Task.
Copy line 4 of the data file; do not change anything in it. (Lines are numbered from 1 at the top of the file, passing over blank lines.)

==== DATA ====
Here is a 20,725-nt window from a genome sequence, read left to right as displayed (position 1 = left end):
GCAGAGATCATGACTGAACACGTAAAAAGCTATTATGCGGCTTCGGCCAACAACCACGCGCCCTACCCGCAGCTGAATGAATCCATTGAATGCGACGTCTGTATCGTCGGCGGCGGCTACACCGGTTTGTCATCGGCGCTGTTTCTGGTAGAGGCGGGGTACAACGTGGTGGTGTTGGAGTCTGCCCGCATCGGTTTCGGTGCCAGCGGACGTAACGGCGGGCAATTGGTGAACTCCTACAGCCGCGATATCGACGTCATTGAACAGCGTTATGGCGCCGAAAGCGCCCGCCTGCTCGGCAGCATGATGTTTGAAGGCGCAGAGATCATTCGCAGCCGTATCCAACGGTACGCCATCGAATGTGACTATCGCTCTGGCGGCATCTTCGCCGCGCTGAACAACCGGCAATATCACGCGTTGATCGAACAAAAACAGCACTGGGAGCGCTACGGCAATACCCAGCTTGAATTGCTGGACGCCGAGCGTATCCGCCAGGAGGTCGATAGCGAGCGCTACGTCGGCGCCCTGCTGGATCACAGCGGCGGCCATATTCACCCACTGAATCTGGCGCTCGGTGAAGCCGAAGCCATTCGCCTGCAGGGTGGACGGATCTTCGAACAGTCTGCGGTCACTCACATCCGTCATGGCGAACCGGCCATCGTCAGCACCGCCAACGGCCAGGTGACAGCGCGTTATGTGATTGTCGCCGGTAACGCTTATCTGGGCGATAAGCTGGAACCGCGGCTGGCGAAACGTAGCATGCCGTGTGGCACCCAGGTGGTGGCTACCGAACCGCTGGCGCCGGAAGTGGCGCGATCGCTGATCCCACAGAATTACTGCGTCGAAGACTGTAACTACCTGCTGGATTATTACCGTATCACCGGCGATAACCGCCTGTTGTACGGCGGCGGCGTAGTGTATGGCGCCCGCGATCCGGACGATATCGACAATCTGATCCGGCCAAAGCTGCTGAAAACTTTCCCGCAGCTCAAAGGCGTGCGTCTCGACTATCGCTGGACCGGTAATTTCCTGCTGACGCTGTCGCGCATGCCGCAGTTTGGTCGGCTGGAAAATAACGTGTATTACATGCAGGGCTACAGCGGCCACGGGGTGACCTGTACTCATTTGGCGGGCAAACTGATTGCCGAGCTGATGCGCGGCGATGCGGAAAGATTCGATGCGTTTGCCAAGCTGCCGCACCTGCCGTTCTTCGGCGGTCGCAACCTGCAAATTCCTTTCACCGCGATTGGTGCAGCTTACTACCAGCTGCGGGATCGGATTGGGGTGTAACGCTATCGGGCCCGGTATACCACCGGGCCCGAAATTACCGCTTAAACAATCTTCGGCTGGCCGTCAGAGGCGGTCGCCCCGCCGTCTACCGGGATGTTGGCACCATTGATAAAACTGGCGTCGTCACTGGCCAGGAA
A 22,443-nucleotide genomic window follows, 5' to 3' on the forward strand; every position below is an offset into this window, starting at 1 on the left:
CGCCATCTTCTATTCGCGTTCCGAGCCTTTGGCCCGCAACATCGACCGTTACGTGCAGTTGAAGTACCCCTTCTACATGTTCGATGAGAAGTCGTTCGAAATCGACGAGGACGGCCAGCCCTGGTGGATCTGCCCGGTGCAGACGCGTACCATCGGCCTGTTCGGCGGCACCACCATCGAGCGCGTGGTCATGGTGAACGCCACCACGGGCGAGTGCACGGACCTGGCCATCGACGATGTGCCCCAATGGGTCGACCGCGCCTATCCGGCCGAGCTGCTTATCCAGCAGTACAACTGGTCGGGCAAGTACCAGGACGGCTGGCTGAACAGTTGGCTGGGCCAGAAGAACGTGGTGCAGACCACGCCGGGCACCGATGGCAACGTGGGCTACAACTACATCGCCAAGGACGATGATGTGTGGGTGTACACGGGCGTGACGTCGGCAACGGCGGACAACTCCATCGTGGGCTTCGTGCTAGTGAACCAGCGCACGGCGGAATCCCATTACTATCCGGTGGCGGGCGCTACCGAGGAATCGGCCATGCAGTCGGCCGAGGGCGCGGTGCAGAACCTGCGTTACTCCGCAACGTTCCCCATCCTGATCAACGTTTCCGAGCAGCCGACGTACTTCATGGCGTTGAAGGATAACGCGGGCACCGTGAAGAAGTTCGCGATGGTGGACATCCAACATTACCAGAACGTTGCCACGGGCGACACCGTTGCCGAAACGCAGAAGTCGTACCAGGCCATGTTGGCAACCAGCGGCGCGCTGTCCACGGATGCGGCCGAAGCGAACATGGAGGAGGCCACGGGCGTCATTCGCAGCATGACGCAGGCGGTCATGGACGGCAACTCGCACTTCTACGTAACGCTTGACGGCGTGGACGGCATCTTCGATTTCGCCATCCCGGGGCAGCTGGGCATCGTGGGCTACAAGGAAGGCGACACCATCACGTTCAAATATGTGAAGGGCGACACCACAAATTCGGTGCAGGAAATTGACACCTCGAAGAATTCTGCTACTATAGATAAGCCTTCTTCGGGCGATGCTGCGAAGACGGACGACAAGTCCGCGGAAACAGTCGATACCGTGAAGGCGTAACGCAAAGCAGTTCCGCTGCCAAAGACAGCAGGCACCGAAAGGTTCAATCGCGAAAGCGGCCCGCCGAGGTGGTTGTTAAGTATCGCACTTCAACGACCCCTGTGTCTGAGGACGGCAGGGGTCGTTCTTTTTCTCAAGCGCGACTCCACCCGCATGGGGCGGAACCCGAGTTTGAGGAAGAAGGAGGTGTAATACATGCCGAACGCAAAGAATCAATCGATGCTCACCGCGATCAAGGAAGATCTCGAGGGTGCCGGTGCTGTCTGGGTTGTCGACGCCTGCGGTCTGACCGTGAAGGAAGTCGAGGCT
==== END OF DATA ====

CGCCATCTTCTATTCGCGTTCCGAGCCTTTGGCCCGCAACATCGACCGTTACGTGCAGTTGAAGTACCCCTTCTACATGTTCGATGAGAAGTCGTTCGAAATCGACGAGGACGGCCAGCCCTGGTGGATCTGCCCGGTGCAGACGCGTACCATCGGCCTGTTCGGCGGCACCACCATCGAGCGCGTGGTCATGGTGAACGCCACCACGGGCGAGTGCACGGACCTGGCCATCGACGATGTGCCCCAATGGGTCGACCGCGCCTATCCGGCCGAGCTGCTTATCCAGCAGTACAACTGGTCGGGCAAGTACCAGGACGGCTGGCTGAACAGTTGGCTGGGCCAGAAGAACGTGGTGCAGACCACGCCGGGCACCGATGGCAACGTGGGCTACAACTACATCGCCAAGGACGATGATGTGTGGGTGTACACGGGCGTGACGTCGGCAACGGCGGACAACTCCATCGTGGGCTTCGTGCTAGTGAACCAGCGCACGGCGGAATCCCATTACTATCCGGTGGCGGGCGCTACCGAGGAATCGGCCATGCAGTCGGCCGAGGGCGCGGTGCAGAACCTGCGTTACTCCGCAACGTTCCCCATCCTGATCAACGTTTCCGAGCAGCCGACGTACTTCATGGCGTTGAAGGATAACGCGGGCACCGTGAAGAAGTTCGCGATGGTGGACATCCAACATTACCAGAACGTTGCCACGGGCGACACCGTTGCCGAAACGCAGAAGTCGTACCAGGCCATGTTGGCAACCAGCGGCGCGCTGTCCACGGATGCGGCCGAAGCGAACATGGAGGAGGCCACGGGCGTCATTCGCAGCATGACGCAGGCGGTCATGGACGGCAACTCGCACTTCTACGTAACGCTTGACGGCGTGGACGGCATCTTCGATTTCGCCATCCCGGGGCAGCTGGGCATCGTGGGCTACAAGGAAGGCGACACCATCACGTTCAAATATGTGAAGGGCGACACCACAAATTCGGTGCAGGAAATTGACACCTCGAAGAATTCTGCTACTATAGATAAGCCTTCTTCGGGCGATGCTGCGAAGACGGACGACAAGTCCGCGGAAACAGTCGATACCGTGAAGGCGTAACGCAAAGCAGTTCCGCTGCCAAAGACAGCAGGCACCGAAAGGTTCAATCGCGAAAGCGGCCCGCCGAGGTGGTTGTTAAGTATCGCACTTCAACGACCCCTGTGTCTGAGGACGGCAGGGGTCGTTCTTTTTCTCAAGCGCGACTCCACCCGCATGGGGCGGAACCCGAGTTTGAGGAAGAAGGAGGTGTAATACATGCCGAACGCAAAGAATCAATCGATGCTCACCGCGATCAAGGAAGATCTCGAGGGTGCCGGTGCTGTCTGGGTTGTCGACGCCTGCGGTCTGACCGTGAAGGAAGTCGAGGCT